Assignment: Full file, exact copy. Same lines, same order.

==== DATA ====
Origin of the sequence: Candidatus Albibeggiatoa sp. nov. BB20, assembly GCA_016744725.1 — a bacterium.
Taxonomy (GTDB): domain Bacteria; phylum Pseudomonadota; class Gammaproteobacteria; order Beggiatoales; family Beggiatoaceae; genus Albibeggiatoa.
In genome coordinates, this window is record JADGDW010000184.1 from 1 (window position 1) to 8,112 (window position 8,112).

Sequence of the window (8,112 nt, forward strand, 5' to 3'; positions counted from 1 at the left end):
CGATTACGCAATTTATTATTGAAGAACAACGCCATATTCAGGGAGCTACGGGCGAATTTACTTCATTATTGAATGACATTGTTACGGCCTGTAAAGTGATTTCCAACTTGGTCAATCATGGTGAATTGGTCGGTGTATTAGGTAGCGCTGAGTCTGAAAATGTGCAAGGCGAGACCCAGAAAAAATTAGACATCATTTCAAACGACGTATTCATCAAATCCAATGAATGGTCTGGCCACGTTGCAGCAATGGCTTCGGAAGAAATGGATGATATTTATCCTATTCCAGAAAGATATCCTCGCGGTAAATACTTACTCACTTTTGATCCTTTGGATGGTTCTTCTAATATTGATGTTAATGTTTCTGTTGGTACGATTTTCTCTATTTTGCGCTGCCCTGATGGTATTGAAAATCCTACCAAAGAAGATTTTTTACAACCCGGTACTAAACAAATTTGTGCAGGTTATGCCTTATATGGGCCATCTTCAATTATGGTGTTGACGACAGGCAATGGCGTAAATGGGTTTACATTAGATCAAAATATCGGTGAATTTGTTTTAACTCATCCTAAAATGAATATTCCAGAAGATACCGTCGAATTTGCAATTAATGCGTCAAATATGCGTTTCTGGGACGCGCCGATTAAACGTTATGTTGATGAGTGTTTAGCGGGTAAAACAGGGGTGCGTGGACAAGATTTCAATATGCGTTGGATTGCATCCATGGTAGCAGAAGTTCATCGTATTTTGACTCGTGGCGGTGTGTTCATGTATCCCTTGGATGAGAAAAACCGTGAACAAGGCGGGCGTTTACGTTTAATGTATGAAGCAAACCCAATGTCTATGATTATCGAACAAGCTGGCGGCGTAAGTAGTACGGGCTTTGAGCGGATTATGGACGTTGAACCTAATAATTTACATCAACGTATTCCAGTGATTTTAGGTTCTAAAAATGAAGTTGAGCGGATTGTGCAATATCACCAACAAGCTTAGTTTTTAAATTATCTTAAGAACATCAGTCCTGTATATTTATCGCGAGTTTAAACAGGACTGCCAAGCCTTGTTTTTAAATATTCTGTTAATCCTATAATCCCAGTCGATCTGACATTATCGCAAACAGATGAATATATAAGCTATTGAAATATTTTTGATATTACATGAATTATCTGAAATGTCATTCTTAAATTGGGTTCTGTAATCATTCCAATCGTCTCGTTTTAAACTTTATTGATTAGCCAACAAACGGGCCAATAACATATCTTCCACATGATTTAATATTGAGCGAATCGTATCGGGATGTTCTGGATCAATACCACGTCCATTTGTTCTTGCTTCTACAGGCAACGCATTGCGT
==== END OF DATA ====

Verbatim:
Origin of the sequence: Candidatus Albibeggiatoa sp. nov. BB20, assembly GCA_016744725.1 — a bacterium.
Taxonomy (GTDB): domain Bacteria; phylum Pseudomonadota; class Gammaproteobacteria; order Beggiatoales; family Beggiatoaceae; genus Albibeggiatoa.
In genome coordinates, this window is record JADGDW010000184.1 from 1 (window position 1) to 8,112 (window position 8,112).

Sequence of the window (8,112 nt, forward strand, 5' to 3'; positions counted from 1 at the left end):
CGATTACGCAATTTATTATTGAAGAACAACGCCATATTCAGGGAGCTACGGGCGAATTTACTTCATTATTGAATGACATTGTTACGGCCTGTAAAGTGATTTCCAACTTGGTCAATCATGGTGAATTGGTCGGTGTATTAGGTAGCGCTGAGTCTGAAAATGTGCAAGGCGAGACCCAGAAAAAATTAGACATCATTTCAAACGACGTATTCATCAAATCCAATGAATGGTCTGGCCACGTTGCAGCAATGGCTTCGGAAGAAATGGATGATATTTATCCTATTCCAGAAAGATATCCTCGCGGTAAATACTTACTCACTTTTGATCCTTTGGATGGTTCTTCTAATATTGATGTTAATGTTTCTGTTGGTACGATTTTCTCTATTTTGCGCTGCCCTGATGGTATTGAAAATCCTACCAAAGAAGATTTTTTACAACCCGGTACTAAACAAATTTGTGCAGGTTATGCCTTATATGGGCCATCTTCAATTATGGTGTTGACGACAGGCAATGGCGTAAATGGGTTTACATTAGATCAAAATATCGGTGAATTTGTTTTAACTCATCCTAAAATGAATATTCCAGAAGATACCGTCGAATTTGCAATTAATGCGTCAAATATGCGTTTCTGGGACGCGCCGATTAAACGTTATGTTGATGAGTGTTTAGCGGGTAAAACAGGGGTGCGTGGACAAGATTTCAATATGCGTTGGATTGCATCCATGGTAGCAGAAGTTCATCGTATTTTGACTCGTGGCGGTGTGTTCATGTATCCCTTGGATGAGAAAAACCGTGAACAAGGCGGGCGTTTACGTTTAATGTATGAAGCAAACCCAATGTCTATGATTATCGAACAAGCTGGCGGCGTAAGTAGTACGGGCTTTGAGCGGATTATGGACGTTGAACCTAATAATTTACATCAACGTATTCCAGTGATTTTAGGTTCTAAAAATGAAGTTGAGCGGATTGTGCAATATCACCAACAAGCTTAGTTTTTAAATTATCTTAAGAACATCAGTCCTGTATATTTATCGCGAGTTTAAACAGGACTGCCAAGCCTTGTTTTTAAATATTCTGTTAATCCTATAATCCCAGTCGATCTGACATTATCGCAAACAGATGAATATATAAGCTATTGAAATATTTTTGATATTACATGAATTATCTGAAATGTCATTCTTAAATTGGGTTCTGTAATCATTCCAATCGTCTCGTTTTAAACTTTATTGATTAGCCAACAAACGGGCCAATAACATATCTTCCACATGATTTAATATTGAGCGAATCGTATCGGGATGTTCTGGATCAATACCACGTCCATTTGTTCTTGCTTCTACAGGCAACGCATTGCGT